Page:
March said to be over 1 million against Dilma Roussef and Petrobras corruption.

    http://tempsreel.nouvelobs.com/galer...-rousseff.html

    Where is this going ? What are the politics ?

    In Ukraine, anti-corruption protests led to more corruption.
    “ We cannot withdraw our cards from the game. Were we as silent and mute as stones, our very passivity would be an act. ”
    — Jean-Paul Sartre

  6. #21
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    Default Re: Thousands march as protests spread across Brazil

    Quote Originally Posted by C. Flower View Post
    March said to be over 1 million against Dilma Roussef and Petrobras corruption.

    Where is this going ? What are the politics ?
    Glenn Greenwald on the background to the massive ongoing demonstrations:

    It is difficult to overstate the severity of Brazil's multi-level distress. This short paragraph yesterday from the New York Times's Brazil bureau chief, Simon Romero, conveys how dire it is:
    Brazil is suffering its worst economic crisis in decades. An enormousgraft scheme has hobbled the national oil company. The Zikaepidemic is causing despair across the northeast. And just before the world heads to Brazil for the Summer Olympics, the government is fighting for survival, with almost every corner of the political system under the cloud of scandal.
    Brazil's extraordinary political upheaval shares some similarities with the Trump-led political chaos in the U.S.: a sui generis, out-of-control circus unleashing instability and some rather dark forces, with a positive ending almost impossible to imagine. The once-remote prospect of President Dilma Rousseff's impeachment now seems likely.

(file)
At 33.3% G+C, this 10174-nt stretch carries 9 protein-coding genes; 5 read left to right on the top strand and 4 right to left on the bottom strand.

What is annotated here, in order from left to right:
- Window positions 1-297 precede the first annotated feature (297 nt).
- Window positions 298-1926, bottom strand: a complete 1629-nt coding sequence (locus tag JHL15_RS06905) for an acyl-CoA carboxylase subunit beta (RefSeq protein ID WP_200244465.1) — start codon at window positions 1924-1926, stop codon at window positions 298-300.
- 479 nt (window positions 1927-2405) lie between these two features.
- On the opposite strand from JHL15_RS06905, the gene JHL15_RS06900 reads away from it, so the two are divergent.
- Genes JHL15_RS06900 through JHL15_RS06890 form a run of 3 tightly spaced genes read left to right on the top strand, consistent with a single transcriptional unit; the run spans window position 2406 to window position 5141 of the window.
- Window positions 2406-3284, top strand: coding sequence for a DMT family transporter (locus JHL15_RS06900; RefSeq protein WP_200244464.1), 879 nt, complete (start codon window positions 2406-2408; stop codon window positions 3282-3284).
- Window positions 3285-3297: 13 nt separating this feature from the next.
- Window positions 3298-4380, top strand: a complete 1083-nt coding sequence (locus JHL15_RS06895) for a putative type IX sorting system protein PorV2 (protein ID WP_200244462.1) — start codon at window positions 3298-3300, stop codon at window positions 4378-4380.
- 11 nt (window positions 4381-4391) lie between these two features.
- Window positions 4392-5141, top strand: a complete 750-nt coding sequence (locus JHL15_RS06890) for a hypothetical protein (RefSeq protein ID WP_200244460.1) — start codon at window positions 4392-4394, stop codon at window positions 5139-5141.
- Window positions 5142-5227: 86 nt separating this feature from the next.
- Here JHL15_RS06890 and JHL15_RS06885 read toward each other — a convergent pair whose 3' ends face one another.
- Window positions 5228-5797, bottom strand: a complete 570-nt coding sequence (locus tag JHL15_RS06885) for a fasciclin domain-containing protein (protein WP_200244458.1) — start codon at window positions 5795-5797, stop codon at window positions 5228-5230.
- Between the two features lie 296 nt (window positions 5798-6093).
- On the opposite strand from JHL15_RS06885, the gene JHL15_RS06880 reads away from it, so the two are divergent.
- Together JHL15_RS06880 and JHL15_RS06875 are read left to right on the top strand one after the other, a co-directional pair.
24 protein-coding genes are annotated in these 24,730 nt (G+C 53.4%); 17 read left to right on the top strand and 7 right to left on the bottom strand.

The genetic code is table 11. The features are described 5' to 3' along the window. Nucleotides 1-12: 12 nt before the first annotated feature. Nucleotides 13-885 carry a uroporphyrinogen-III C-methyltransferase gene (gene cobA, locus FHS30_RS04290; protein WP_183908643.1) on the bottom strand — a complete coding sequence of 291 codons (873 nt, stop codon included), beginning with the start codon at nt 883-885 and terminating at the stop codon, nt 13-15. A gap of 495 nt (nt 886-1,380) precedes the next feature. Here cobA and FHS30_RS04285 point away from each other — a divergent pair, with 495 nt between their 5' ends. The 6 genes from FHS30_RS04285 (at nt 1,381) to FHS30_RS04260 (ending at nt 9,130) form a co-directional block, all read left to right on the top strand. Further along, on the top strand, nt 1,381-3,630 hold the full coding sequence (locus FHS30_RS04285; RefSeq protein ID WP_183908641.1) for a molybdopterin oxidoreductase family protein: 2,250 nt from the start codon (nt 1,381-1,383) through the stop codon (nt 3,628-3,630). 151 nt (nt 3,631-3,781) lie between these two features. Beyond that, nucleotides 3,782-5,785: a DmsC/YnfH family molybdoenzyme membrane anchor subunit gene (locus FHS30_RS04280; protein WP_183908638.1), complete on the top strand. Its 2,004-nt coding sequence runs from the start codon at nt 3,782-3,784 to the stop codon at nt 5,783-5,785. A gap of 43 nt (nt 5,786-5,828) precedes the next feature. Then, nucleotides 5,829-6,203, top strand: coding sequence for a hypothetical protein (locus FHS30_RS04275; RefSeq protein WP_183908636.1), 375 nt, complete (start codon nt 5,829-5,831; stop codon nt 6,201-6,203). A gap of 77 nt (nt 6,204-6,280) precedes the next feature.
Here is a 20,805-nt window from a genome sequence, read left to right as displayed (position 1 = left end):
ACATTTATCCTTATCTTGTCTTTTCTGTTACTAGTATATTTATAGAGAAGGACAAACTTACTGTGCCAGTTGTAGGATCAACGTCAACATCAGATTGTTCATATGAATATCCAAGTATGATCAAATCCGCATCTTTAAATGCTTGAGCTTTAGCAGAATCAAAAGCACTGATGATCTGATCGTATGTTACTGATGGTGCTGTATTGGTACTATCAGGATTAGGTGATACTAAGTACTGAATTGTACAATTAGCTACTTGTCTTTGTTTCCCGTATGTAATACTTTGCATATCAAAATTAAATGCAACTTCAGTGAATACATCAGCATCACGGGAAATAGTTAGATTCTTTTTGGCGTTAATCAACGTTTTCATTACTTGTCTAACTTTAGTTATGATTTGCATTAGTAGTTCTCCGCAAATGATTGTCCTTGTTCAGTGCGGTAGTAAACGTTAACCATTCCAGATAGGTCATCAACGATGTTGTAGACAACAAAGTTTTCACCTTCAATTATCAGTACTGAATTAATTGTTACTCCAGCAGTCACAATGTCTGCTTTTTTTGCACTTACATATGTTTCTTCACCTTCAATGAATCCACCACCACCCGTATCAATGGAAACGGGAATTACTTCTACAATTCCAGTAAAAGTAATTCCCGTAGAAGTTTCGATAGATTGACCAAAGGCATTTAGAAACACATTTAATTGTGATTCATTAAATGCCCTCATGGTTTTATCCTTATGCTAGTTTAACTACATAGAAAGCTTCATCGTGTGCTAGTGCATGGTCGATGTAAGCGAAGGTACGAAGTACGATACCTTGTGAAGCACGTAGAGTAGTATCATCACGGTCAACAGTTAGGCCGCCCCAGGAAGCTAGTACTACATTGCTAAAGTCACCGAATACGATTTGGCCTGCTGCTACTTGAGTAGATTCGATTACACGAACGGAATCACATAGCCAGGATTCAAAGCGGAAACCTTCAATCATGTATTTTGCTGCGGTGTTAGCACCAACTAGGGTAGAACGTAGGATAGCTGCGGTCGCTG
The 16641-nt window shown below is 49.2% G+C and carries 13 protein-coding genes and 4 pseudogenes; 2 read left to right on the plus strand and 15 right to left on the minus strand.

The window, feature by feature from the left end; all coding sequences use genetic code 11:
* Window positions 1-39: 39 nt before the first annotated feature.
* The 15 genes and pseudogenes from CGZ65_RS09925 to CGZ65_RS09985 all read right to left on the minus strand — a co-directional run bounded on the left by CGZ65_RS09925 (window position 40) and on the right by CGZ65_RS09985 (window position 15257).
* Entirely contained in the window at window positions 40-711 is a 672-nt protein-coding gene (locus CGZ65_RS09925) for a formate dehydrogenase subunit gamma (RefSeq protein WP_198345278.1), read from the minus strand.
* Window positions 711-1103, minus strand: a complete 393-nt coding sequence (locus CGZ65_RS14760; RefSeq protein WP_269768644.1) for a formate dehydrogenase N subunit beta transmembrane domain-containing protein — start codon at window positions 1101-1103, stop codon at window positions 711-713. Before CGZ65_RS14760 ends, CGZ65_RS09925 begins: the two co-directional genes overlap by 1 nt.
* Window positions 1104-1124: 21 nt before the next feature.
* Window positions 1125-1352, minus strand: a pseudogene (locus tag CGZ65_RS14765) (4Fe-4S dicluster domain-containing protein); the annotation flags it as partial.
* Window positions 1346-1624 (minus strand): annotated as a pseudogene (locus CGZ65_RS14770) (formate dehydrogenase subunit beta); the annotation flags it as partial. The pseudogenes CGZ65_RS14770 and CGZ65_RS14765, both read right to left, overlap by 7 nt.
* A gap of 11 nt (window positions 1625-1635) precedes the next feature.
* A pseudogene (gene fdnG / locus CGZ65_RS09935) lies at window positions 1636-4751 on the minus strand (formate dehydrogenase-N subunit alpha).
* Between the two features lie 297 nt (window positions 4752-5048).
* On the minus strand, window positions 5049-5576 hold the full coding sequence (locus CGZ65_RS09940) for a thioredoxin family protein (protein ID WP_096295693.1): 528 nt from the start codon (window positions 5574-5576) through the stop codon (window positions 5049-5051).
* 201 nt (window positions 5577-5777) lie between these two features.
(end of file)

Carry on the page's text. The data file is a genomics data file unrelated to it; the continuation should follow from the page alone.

After three unsuccessful runs for the presidency, Lula proved to be an unstoppable political force. Elected in 2002 and re-elected in 2006, he left office with such high approval ratings that he was able to ensure the election of his previously unknown hand-picked successor, Dilma, who was then re-elected in 2014. It has long been assumed that Lula - who vocally opposes austerity measures - intends to run again for president in 2018 after completion of Dilma's second term, and anti-PT forces are petrified that he'd again beat them at the ballot box.
    There is no question that PT is rife with corruption. There are serious questions surrounding Lula that deserve an impartial and fair investigation. And impeachment is a legitimate process in a democracy provided that the targeted official is actually guilty of serious crimes and the law is scrupulously followed in how the impeachment is effectuated.

    But the picture currently emerging in Brazil surrounding impeachment and these street protests is far more complicated, and far more ethically ambiguous, than has frequently been depicted. The effort to remove Dilma and her party from power now resembles a nakedly anti-democratic power struggle more than a legally sound process or genuine anti-corruption movement. Worse, it's being incited, engineered, and fueled by the very factions who are themselves knee-deep in corruption scandals, and who represent the interests of the richest and most powerful societal segments long angry at their inability to defeat PT democratically.
    https://theintercept.com/2016/03/18/...-of-democracy/